The Chicken Roll
Last weekend, I had brunch in a relatively new café in The Hague. I’d been there
a number of times before and so thought I knew what to expect. We were served by
a friendly woman who took down our order of soup, a breakfast menu and a chicken
roll. In the mean time, we read the paper and relaxed. We didn’t have to wait too
long before the food came and so we tucked in. I started on my soup and left the
chicken roll for last. With the soup devoured, I finally took a bite of my roll;
the words bland and uninspired sprang to mind. I didn’t think much of it as I thought
that the flavor might improve with my next bite, in the same way the first sip of
a freshly opened bottle of wine can taste very different to the second. Unfortunately,
the flavour did not improve, to the point that I decided not to eat any more of it.
This for me was a big deal as I usually enjoy most foods that I eat; I am what you
would call a fully-
Anyway, I am normally not someone who makes a big fuss about these things so I had
not planned on making a complaint. However, when the waitress came to remove our
dishes, she saw my uneaten sandwich and asked if everything had been to our satisfaction.
Well, even I, a happy hippy, did not see a way out of telling the truth as it stood.
And so I did. I admitted that the roll did not taste very good. The waitress looked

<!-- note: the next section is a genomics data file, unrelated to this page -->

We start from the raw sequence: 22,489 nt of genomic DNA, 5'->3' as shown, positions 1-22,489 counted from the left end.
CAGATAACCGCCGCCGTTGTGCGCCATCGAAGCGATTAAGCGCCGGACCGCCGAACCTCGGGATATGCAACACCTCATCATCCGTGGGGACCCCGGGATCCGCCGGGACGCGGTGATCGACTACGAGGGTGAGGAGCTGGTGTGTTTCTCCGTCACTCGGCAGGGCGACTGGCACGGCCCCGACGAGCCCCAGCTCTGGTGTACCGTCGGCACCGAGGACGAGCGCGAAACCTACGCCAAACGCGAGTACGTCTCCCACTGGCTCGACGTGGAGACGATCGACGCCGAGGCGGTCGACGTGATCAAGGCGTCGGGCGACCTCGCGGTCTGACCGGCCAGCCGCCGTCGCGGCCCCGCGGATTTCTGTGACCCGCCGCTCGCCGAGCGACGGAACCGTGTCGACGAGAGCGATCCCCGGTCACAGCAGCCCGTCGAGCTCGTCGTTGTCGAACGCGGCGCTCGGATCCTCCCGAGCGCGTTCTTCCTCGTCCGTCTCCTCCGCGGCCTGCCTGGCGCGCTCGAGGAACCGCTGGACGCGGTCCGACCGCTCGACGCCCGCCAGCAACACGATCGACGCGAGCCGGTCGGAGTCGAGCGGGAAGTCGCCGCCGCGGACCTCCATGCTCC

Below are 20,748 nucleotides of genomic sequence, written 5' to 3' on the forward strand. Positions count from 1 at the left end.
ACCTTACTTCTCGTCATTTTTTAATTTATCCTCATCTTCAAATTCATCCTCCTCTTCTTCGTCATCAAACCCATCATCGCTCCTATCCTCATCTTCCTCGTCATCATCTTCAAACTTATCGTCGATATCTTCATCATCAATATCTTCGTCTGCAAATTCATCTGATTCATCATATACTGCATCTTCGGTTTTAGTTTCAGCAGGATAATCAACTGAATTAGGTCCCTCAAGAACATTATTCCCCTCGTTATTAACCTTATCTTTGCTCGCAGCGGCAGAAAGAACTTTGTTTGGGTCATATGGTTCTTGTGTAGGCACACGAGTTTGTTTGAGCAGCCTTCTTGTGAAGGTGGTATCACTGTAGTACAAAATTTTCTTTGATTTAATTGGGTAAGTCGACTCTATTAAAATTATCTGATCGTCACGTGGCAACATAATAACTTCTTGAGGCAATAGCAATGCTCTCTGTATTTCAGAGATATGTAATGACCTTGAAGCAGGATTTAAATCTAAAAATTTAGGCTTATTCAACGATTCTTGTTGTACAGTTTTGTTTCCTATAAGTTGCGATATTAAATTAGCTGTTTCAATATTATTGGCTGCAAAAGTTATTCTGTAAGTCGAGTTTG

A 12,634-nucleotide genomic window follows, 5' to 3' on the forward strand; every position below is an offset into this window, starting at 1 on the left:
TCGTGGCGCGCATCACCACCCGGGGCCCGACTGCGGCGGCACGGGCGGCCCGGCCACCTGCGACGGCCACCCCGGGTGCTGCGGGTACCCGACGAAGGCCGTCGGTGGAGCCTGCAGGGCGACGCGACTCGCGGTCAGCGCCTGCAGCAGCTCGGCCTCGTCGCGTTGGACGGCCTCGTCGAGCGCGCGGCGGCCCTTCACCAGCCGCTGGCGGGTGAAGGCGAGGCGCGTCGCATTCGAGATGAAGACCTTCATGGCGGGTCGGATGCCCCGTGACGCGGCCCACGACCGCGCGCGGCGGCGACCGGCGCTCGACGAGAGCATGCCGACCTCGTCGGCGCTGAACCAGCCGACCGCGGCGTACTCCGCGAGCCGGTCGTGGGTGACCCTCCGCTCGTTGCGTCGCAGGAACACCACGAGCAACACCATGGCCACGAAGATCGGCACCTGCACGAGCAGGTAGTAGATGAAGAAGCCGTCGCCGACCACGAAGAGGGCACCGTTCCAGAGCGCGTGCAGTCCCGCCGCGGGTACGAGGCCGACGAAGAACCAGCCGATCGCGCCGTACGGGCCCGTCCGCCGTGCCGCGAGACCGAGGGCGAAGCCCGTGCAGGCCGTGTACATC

as though I had dropped a bombshell. She emphatically enquired why. What could I
say? Because the chef didn’t seem to have a clue how to make a chicken sandwich edible.
No, I just said, the chicken tasted strange and that the flavours didn’t work together.
I should actually have said that there was no flavour to speak of. The waitress was
stupefied. She acted as though the crime of the century had taken place. How dare
I insult their chicken roll? She persisted in wanting to know all the whys and wherefores
of my disdain. I kept repeating myself in the hope that she would finally accept
the criticism I was carefully dishing out. At long last she left, heading for the
kitchen and the chef. I imagined him hearing the grave news and committing suicide
in true Monty Python style. The shame would be too much to bear. I was hoping that
this would be it, only to find another waiter beside our table. Bad news travels
fast it seemed. He too began to interrogate me. I was beginning to feel harassed
and embarrassed as I felt faces staring. Surely, this was no way to deal with such
a problem? What were we talking about anyway? A bloody chicken sandwich. The world
would still exist, night would still become day and the sun would still shine (some
of the time in Holland)! So, I just said it was fine and that it was no big deal.
After all, I wasn’t about to collapse from malnutrition, being a well-